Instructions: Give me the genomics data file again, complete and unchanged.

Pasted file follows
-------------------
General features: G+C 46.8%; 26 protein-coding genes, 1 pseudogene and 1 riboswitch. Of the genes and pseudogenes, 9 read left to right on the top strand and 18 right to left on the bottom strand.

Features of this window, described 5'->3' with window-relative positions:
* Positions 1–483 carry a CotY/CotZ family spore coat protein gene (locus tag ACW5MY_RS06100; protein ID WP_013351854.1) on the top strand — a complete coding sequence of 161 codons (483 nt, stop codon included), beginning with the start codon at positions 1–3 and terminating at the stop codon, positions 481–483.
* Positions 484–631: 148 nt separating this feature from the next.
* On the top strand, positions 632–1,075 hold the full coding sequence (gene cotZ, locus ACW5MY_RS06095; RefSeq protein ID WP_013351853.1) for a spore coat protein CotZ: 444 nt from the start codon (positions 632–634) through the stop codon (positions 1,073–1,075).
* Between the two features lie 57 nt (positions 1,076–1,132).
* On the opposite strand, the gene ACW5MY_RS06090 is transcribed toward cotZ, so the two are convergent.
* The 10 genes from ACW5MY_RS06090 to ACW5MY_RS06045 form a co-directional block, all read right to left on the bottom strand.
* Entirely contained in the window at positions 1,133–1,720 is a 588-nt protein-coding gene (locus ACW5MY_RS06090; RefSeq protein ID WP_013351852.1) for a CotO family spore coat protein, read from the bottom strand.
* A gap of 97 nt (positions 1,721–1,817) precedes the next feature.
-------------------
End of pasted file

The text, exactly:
General features: G+C 46.8%; 26 protein-coding genes, 1 pseudogene and 1 riboswitch. Of the genes and pseudogenes, 9 read left to right on the top strand and 18 right to left on the bottom strand.

Features of this window, described 5'->3' with window-relative positions:
* Positions 1–483 carry a CotY/CotZ family spore coat protein gene (locus tag ACW5MY_RS06100; protein ID WP_013351854.1) on the top strand — a complete coding sequence of 161 codons (483 nt, stop codon included), beginning with the start codon at positions 1–3 and terminating at the stop codon, positions 481–483.
* Positions 484–631: 148 nt separating this feature from the next.
* On the top strand, positions 632–1,075 hold the full coding sequence (gene cotZ, locus ACW5MY_RS06095; RefSeq protein ID WP_013351853.1) for a spore coat protein CotZ: 444 nt from the start codon (positions 632–634) through the stop codon (positions 1,073–1,075).
* Between the two features lie 57 nt (positions 1,076–1,132).
* On the opposite strand, the gene ACW5MY_RS06090 is transcribed toward cotZ, so the two are convergent.
* The 10 genes from ACW5MY_RS06090 to ACW5MY_RS06045 form a co-directional block, all read right to left on the bottom strand.
* Entirely contained in the window at positions 1,133–1,720 is a 588-nt protein-coding gene (locus ACW5MY_RS06090; RefSeq protein ID WP_013351852.1) for a CotO family spore coat protein, read from the bottom strand.
* A gap of 97 nt (positions 1,721–1,817) precedes the next feature.